Lecturer in chemistry

Electrochemistry

Engineering Chemistry and Environmental Studies UNIT V

Standard electrode potential (SEP):


The potential of electrode at 250 c with 1M concentration of electrolyte is called standard
electrode potential.
It is denoted by E0
Representation of electrodes:
According to IUPAC
a) Metal electrodes:
M+n/M
Zn+2/Zn : Zn+2 + 2eCu+2/Cu : Cu+2 + 2ePt, 2H+/H2 ; 2H+ + 2e-

Zn
Cu
H2

b) Non Metal electrodes:


Pt, Cl2/ClPt, Br2/BrPt, F2/F22) Write about Normal Hydrogen Electrode (or) Standard Hydrogen Electrode (NHE or
SHE)?
Ans:
Normal Hydrogen Electrode (or) Standard Hydrogen Electrode (NHE or SHE):
NHE or SHE contains 1M HCl in a vessel Pt plate is partially dipped in a solution.
Pt plate acts as conductor H2 gas at 1 atm pressure bubbled into the solution at 250 c.
The potential of NHE or SHE is Zero.
NHE (or) SHE represented as Pt, H2 (1 atm)/H+

EMF of the cell:


EMF of the cell can be measured directly with voltmeter.
Ecell = Oxidation potential of anode + Reduction potential of cathode
= Ecathode - Eanode
Prepared by V Naga Surendra Reddy
Lecturer in chemistry

Electrochemistry

Engineering Chemistry and Environmental Studies UNIT V

= Eright ELeft
23) Define Electro Chemical series and write about the significance?
Ans:
Electro Chemical series:
The arrangement of electrodes in the increasing order of their standard reduction potentials is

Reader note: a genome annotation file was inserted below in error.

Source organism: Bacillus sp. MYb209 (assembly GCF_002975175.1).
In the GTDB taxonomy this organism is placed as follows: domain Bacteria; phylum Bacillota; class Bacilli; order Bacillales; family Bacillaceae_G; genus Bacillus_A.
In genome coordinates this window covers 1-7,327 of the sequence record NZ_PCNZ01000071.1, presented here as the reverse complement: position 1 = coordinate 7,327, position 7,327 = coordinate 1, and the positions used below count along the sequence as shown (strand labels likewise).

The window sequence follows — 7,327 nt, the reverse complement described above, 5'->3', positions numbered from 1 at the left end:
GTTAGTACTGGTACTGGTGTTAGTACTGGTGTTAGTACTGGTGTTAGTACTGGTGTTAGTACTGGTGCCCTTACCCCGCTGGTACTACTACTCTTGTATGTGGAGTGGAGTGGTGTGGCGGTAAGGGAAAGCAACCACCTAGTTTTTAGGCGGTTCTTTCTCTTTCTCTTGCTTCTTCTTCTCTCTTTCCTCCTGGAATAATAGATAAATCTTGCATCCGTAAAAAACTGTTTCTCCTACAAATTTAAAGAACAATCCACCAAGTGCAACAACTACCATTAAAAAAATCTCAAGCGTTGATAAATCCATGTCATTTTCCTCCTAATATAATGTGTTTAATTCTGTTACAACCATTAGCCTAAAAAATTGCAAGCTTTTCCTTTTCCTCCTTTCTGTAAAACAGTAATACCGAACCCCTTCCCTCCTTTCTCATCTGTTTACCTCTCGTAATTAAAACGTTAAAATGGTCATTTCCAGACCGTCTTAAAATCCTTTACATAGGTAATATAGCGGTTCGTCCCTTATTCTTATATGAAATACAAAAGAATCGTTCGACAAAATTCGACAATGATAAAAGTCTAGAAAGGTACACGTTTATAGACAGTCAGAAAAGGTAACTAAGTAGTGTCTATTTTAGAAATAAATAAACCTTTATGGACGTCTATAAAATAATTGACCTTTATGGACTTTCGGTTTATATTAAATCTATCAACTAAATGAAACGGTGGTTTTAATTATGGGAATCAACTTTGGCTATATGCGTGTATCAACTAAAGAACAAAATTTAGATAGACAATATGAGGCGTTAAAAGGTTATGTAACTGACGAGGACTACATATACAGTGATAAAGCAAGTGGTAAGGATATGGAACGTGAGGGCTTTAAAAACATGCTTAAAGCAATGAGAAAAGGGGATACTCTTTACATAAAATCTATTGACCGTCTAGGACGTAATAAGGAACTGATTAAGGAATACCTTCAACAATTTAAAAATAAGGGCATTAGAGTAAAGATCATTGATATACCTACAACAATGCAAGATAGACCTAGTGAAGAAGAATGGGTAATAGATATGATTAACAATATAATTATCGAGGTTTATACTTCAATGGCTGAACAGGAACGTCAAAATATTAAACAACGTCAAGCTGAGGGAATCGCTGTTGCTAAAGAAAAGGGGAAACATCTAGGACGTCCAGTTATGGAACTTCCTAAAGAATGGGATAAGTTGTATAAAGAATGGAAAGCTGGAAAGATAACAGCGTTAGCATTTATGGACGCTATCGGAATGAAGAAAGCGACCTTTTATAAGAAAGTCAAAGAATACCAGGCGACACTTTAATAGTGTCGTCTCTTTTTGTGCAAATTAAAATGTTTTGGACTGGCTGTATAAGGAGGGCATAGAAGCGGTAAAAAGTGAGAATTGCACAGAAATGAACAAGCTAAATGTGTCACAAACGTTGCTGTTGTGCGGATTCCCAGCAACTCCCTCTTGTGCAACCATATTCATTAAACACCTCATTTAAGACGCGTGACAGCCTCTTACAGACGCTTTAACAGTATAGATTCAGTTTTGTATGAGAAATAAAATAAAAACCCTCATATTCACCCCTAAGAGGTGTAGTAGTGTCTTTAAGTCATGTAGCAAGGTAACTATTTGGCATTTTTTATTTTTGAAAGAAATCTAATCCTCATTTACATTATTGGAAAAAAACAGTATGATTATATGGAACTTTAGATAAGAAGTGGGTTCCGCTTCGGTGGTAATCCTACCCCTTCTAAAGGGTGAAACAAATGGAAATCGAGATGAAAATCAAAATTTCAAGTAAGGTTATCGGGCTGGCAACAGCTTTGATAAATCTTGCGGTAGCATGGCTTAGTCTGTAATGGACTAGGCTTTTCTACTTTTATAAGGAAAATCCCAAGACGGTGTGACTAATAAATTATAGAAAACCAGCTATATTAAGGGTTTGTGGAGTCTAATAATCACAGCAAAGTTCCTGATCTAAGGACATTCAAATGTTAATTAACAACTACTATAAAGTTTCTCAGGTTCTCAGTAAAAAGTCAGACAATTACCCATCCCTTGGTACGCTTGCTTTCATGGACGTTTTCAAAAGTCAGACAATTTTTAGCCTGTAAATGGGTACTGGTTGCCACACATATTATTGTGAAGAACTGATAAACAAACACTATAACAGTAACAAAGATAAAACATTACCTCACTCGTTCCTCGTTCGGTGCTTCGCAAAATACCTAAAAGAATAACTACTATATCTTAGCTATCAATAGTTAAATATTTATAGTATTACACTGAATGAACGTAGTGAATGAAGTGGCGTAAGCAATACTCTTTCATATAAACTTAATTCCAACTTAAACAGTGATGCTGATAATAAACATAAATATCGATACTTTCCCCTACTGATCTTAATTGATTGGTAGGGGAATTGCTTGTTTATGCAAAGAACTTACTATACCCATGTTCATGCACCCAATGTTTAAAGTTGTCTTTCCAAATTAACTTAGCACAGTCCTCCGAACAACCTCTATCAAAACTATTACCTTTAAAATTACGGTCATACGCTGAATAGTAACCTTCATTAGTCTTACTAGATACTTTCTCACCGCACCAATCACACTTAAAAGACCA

called Electro Chemical series.
In this series the top most electrode is Li and the bottom electrode is fluorine.
Significance of Electro Chemical Series:
1) The metal which is higher in electro chemical series acts as reducing agent (or) anode and
undergoes corrosion first.
2) Metals above hydrogen are called active metals, which candisplace hydrogen from dilute
acids and water
Eg: Zn + 2HCl
ZnCl2 + H2
3) The metals below Hydrogen are less reactive.
They do not liberate H2 from dilute acids and water.
4) The metal with higher negative potential displaces a metal with lower negative potential
or positive potential from the salt solution of the metal.
Eg:Zn + CdSO
ZnSO + Cd
4

(aq)
(aq)
5) The reactivity (or) reducing character decreases from top to bottom
Li is strongest reducing agent.
F is strongest oxidizing agent.
Series:
Li+/Li
K+/K
Ca+2/Ca
Na+/Na
Zn+2/Zn
Fe+2/Fe
Cd+2/Cd
CO+2/CO
Ni+2/Ni
Sn+2/Sn
Pb+2/Pb
H+/H2
Cu+2/Cu
O2/OHI2/IAg2/AgBr2/BrCl2/Cl-

- Ve Values

0 (Zero)

+ Ve Values

F2/FPrepared by V Naga Surendra Reddy


Lecturer in chemistry

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Electrochemistry